Partner Denis O'Hare

Queer Places:
Brown University, 13 Brown St, Providence, RI 02906
Yale University, New Haven, CT 06520
Maple Grove Cemetery, 127-15 Kew Gardens Rd, Kew Gardens, NY 11415

Derek Anson Jones (February 24, 1961 - January 17, 2000) was the director of ''Wit,'' which won the 1999 Pulitzer Prize for drama.

With a clean, precise vision of an emotionally complex play, Jones received the best reviews of his short career for ''Wit,'' the story of a haughty literature professor whose defenses are broken down by her battle with ovarian cancer.

It was a play with which Jones had long been associated; he and the playwright, Margaret Edson, had been best friends since the two were students together -- and each other's prom dates -- at the Sidwell Friends School in Washington.

Passionate about Edson's work, Jones played the role of the stricken professor during an informal reading of the script in 1991 and kept a copy of the play with him for several years, continually showing it to artistic directors of theaters.

Finally, in 1997, Jones convinced the Long Wharf Theater in New Haven to produce the play, with Kathleen Chalfant in the lead role. Positive reviews led to a New York production at the MCC Theater on West 28th Street, where the play became the surprise hit of the 1999 season.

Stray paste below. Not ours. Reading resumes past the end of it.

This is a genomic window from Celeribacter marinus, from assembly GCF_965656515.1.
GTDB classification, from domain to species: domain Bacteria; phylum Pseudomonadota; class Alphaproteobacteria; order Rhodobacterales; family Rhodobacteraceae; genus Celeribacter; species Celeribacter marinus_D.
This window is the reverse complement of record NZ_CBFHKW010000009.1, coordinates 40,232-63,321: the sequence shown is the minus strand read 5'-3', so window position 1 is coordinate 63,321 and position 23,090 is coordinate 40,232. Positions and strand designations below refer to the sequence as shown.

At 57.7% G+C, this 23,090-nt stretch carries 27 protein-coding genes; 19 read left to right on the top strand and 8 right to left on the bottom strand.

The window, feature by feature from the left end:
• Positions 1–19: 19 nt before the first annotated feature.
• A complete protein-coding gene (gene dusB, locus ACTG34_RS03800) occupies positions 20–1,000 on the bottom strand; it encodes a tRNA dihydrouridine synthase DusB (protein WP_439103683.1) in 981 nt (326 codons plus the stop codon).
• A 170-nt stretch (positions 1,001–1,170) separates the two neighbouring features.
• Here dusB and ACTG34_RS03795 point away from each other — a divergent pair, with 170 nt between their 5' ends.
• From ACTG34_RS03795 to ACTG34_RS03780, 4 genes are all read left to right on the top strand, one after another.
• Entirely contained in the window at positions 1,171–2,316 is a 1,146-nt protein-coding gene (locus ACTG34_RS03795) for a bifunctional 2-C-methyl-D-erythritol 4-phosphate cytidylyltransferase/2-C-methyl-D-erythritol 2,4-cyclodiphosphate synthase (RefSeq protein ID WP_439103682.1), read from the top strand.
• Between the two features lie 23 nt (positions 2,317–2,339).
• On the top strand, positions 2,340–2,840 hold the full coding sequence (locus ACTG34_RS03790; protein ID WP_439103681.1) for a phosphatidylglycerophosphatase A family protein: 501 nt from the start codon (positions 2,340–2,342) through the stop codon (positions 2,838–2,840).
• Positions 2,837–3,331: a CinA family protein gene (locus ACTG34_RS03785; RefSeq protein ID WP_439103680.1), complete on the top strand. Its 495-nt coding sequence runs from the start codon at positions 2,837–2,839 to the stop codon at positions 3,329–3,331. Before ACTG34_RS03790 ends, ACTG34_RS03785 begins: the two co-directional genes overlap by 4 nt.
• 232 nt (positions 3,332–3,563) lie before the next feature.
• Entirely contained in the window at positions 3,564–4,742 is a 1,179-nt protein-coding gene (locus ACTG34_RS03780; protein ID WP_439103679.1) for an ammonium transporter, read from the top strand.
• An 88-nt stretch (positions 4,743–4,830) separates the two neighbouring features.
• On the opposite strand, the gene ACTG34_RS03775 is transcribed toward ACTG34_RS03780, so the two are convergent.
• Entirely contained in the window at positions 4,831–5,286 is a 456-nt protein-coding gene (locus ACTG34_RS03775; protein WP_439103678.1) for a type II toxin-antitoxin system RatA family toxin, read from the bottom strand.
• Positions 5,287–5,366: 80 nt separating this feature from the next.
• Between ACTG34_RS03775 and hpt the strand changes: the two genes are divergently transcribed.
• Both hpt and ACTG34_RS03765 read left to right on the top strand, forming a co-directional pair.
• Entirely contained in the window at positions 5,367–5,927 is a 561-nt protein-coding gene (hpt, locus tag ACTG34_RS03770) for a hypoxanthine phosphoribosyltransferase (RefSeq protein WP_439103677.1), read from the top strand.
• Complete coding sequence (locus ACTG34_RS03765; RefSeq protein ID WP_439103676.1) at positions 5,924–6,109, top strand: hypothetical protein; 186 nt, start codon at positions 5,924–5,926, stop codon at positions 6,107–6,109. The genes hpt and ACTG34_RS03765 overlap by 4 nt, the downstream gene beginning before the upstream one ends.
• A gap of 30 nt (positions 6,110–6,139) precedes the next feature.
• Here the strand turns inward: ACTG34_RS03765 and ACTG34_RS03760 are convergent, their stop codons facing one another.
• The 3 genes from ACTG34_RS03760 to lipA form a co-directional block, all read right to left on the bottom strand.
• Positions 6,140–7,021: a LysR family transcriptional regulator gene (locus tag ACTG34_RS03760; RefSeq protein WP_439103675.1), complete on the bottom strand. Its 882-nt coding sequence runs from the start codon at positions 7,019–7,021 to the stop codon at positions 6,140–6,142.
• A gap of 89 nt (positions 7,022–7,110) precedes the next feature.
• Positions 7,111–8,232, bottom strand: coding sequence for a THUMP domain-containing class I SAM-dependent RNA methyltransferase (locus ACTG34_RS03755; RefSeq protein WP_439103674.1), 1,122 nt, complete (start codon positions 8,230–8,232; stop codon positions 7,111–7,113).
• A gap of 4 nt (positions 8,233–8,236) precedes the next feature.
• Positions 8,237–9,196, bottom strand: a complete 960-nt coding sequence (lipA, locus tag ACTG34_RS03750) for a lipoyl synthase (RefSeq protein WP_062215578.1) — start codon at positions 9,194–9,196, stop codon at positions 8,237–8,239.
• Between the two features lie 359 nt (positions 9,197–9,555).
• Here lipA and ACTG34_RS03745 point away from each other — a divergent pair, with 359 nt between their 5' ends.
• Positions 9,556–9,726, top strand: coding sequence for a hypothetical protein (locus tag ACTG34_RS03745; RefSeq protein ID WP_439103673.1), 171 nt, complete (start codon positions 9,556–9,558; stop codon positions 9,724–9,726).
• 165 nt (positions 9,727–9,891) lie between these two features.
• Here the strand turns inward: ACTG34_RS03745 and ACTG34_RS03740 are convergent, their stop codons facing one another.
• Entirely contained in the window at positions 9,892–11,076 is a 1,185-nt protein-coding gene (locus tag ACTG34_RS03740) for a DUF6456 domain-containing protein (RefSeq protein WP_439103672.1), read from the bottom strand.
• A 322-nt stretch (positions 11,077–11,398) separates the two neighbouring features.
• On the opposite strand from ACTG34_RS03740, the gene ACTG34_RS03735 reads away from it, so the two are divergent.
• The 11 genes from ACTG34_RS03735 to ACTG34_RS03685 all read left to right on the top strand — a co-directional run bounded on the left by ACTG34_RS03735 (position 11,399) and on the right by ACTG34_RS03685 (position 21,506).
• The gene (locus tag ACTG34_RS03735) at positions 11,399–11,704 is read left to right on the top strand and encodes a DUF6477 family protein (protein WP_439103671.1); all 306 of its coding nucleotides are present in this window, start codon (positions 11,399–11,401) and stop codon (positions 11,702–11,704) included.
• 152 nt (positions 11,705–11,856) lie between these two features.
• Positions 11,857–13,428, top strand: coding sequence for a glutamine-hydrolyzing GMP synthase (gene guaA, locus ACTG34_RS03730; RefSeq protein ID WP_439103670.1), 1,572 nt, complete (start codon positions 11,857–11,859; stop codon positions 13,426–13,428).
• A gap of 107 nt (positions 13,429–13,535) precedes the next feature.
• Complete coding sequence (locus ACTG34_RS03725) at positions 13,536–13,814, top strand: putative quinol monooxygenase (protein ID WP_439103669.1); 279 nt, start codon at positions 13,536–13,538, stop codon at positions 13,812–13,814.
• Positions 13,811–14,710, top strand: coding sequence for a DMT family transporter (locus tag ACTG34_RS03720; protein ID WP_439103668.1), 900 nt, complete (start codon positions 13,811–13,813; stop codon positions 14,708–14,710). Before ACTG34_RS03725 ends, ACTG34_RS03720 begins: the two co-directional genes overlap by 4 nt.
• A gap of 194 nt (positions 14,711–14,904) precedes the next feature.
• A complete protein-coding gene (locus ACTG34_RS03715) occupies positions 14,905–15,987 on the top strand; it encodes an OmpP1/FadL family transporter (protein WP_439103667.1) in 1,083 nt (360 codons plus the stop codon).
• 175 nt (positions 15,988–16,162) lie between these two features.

After a brief flirtation with Broadway, Jones helped take ''Wit'' Off Broadway, to the Union Square Theater. Lisa Harrow of the Royal Shakespeare Company took over the lead role from Judith Light.

Jones's approach to the play was simple, allowing Edson's language to dominate the stage. Still, using a series of sliding curtains and minimal lighting, Jones managed almost seamlessly to conjure settings as varied as a hospital, a lecture hall and a family's living room. His work was honored with the 1999 Lucille Lortel Award for direction as well as a Drama Desk nomination.

A graduate of Brown University and the Yale School of Drama, Jones also worked extensively in the regional theater, directing at the Alabama Shakespeare Festival, the Guthrie Theater in Minneapolis and at New York Stage and Film in Poughkeepsie.

Since ''Wit,'' Jones directed ''An American Daughter'' and ''Much Ado About Nothing'' at the Long Wharf, and ''Angelique,'' at MCC Theater.

He died on January 17, 2000, at St. Vincent's Hospital in Manhattan. He was 38. The cause was AIDS, said his companion, Denis O'Hare.

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